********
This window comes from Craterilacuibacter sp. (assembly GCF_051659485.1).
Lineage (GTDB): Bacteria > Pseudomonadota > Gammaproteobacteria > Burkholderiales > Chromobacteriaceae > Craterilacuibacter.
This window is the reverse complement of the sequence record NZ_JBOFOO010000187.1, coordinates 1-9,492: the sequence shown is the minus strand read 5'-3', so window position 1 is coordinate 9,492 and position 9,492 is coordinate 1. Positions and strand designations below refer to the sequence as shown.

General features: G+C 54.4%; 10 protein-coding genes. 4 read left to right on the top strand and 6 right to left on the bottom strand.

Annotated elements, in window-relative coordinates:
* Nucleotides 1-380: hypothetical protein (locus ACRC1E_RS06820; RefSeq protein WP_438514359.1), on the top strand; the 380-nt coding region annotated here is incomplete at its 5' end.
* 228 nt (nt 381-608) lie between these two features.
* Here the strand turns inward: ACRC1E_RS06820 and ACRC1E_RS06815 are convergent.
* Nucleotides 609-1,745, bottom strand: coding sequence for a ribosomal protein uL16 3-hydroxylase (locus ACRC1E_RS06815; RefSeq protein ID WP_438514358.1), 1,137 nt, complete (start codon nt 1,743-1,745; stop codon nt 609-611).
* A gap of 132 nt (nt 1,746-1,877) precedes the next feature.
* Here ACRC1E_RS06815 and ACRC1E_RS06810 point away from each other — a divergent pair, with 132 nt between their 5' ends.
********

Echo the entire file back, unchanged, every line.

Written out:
This window comes from Craterilacuibacter sp. (assembly GCF_051659485.1).
Lineage (GTDB): Bacteria > Pseudomonadota > Gammaproteobacteria > Burkholderiales > Chromobacteriaceae > Craterilacuibacter.
This window is the reverse complement of the sequence record NZ_JBOFOO010000187.1, coordinates 1-9,492: the sequence shown is the minus strand read 5'-3', so window position 1 is coordinate 9,492 and position 9,492 is coordinate 1. Positions and strand designations below refer to the sequence as shown.

General features: G+C 54.4%; 10 protein-coding genes. 4 read left to right on the top strand and 6 right to left on the bottom strand.

Annotated elements, in window-relative coordinates:
* Nucleotides 1-380: hypothetical protein (locus ACRC1E_RS06820; RefSeq protein WP_438514359.1), on the top strand; the 380-nt coding region annotated here is incomplete at its 5' end.
* 228 nt (nt 381-608) lie between these two features.
* Here the strand turns inward: ACRC1E_RS06820 and ACRC1E_RS06815 are convergent.
* Nucleotides 609-1,745, bottom strand: coding sequence for a ribosomal protein uL16 3-hydroxylase (locus ACRC1E_RS06815; RefSeq protein ID WP_438514358.1), 1,137 nt, complete (start codon nt 1,743-1,745; stop codon nt 609-611).
* A gap of 132 nt (nt 1,746-1,877) precedes the next feature.
* Here ACRC1E_RS06815 and ACRC1E_RS06810 point away from each other — a divergent pair, with 132 nt between their 5' ends.